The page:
Indeed, an hour is coming when those who kill you will think that by doing so they are offering worship to God.
- John 16.2b.Shahbaz Bhatti, Pakistani government minister for minorities, was assassinated this week for speaking up as a Christian against Pakistan's blasphemy laws. He was the only Christian minister in the Pakistani government and his murderers left behind a tract claiming responsibility in the name of "Taliban al-Qaida".
Only days before, he had given an interview in which he addressed threats against his life (see above): "The forces of violence, militant [?] organisations, the Taliban and [?] al-Qaida, they want to impose their radical philosophy in Pakistan. And whoever stands against their radical philosophy, they threaten them. When I am leading this campaign against the Sharia law for the abolishment of blasphemy law and speaking for the oppressed and marginalised Christian and other persecuted minorities, these Taliban threaten. But I want to share that I believe in Jesus Christ, who has given his own life for us. I know what is the meaning of [the] cross. And I am following of the cross. And I am ready to die for a cause. I am living for my community and suffering people and I will die to defend their rights. So these threats and these warnings can not change my opinion and principles. I would prefer to die for my principle and for the justice rather [than] compromise on these threats."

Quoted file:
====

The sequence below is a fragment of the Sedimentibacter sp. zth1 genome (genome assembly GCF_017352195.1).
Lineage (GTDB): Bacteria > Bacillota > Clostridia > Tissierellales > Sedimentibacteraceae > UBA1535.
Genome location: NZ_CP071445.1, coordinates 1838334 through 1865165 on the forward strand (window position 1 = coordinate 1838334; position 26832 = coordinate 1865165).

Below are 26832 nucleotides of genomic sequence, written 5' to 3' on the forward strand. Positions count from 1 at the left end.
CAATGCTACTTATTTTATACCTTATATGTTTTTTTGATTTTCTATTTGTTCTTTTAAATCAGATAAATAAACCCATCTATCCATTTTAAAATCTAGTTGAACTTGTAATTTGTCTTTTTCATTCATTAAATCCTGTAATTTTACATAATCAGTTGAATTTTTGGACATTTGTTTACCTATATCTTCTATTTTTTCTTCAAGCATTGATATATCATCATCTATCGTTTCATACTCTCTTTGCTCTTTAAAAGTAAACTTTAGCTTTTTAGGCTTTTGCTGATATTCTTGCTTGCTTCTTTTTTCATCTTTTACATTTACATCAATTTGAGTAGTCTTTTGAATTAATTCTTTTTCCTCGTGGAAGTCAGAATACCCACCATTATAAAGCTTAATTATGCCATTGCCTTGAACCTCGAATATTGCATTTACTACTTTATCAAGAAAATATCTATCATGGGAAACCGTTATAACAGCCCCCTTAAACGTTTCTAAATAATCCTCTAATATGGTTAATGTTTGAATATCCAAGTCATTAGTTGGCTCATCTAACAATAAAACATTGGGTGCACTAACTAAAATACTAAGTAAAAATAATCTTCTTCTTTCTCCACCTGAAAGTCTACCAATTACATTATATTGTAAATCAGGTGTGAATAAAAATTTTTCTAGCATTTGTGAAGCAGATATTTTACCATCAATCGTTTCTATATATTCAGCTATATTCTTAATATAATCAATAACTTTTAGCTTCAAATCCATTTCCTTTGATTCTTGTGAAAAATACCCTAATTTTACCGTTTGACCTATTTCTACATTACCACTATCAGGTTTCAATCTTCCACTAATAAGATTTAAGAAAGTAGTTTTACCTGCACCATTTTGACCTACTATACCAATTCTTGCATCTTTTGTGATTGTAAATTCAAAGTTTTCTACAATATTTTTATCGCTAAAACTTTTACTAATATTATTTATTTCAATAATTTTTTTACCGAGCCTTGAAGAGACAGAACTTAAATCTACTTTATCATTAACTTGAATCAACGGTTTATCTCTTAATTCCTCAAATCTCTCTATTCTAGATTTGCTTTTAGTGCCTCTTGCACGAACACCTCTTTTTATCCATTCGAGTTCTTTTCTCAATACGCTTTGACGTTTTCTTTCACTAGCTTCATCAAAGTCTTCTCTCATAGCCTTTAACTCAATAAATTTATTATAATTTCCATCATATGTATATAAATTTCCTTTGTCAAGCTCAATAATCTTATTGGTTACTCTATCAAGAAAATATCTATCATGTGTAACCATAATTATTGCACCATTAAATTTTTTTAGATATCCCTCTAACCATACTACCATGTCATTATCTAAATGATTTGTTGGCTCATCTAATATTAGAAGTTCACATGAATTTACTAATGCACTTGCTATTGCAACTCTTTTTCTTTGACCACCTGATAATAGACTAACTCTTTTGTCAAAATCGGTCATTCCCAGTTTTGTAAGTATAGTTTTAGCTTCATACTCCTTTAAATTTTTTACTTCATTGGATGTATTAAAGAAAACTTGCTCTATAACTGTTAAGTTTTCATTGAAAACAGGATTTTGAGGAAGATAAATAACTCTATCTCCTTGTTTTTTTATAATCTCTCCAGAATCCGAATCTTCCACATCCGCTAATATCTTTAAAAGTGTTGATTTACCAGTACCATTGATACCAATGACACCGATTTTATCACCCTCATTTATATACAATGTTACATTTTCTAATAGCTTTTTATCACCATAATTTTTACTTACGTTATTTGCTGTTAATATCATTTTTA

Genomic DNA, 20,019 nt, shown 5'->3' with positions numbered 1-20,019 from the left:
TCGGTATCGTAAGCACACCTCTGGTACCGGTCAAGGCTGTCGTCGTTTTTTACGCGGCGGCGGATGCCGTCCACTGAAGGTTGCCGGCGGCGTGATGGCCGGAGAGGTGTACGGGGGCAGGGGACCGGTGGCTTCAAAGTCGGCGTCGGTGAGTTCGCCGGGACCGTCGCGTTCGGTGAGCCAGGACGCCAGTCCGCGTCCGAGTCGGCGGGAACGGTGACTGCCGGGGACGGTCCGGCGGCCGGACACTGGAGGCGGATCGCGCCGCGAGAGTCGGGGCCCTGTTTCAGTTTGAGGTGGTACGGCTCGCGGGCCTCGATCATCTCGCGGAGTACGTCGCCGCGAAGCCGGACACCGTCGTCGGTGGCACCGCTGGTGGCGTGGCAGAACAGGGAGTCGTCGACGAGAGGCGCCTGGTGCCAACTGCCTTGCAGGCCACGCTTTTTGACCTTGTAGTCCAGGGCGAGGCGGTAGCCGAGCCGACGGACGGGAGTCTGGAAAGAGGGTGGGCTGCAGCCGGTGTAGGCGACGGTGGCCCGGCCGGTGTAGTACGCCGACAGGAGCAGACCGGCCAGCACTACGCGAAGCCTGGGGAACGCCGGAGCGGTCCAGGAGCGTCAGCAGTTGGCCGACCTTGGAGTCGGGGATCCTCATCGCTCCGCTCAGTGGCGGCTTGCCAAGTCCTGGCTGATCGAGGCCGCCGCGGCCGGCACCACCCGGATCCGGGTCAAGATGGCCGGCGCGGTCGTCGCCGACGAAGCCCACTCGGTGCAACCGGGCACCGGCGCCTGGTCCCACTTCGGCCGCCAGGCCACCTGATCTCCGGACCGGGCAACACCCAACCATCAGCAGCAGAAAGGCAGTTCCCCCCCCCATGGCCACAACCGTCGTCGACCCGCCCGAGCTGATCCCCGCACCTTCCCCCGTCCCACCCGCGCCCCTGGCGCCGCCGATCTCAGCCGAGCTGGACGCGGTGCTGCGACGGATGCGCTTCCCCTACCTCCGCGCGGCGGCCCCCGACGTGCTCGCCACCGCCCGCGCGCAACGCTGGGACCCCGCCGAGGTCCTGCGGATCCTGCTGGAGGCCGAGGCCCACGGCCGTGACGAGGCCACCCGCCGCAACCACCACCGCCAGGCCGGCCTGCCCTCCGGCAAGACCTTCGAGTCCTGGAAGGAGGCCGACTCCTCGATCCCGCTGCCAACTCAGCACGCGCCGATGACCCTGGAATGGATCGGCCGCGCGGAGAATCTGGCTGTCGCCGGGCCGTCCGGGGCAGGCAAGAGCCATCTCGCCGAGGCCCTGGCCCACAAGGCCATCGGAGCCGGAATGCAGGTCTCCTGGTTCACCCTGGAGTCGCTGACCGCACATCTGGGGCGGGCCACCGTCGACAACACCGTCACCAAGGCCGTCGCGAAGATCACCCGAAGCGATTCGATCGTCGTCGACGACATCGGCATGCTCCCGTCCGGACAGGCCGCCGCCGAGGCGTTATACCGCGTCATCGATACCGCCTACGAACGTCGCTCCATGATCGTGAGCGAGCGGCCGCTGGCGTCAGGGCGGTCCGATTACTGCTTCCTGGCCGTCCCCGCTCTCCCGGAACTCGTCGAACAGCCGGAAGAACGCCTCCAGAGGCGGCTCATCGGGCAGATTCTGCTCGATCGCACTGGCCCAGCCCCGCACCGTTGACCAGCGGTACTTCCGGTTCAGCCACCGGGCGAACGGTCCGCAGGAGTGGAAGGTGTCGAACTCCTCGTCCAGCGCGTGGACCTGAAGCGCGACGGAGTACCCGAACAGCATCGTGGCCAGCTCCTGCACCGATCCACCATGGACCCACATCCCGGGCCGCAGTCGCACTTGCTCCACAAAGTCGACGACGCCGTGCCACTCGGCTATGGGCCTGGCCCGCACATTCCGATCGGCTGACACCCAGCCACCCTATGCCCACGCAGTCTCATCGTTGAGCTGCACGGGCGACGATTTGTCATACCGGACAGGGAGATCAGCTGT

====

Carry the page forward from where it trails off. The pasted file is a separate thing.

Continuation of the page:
May he rest in peace awaiting a glorious resurrection.
Shahbaz Bhatti is far from the only Christian this week who has died for his faith, but his high profile and eloquent and timely witness are likely to see this issue receive a little media attention. His death is a reminder that Christians fight for the truth by being willing to die, rather than being willing to kill. Killing to prevent or punish blasphemy is itself blasphemous against the one who gave his life as the true and living way. He was himself killed for blasphemy (Mark 14.64).
Of course Christians would never consider killing Muslims to be a good thing or condone state sanctioned violence with this goal, would we? We would never seek a spurious theological rationale for our fears in order to justify murder or oppression, would we?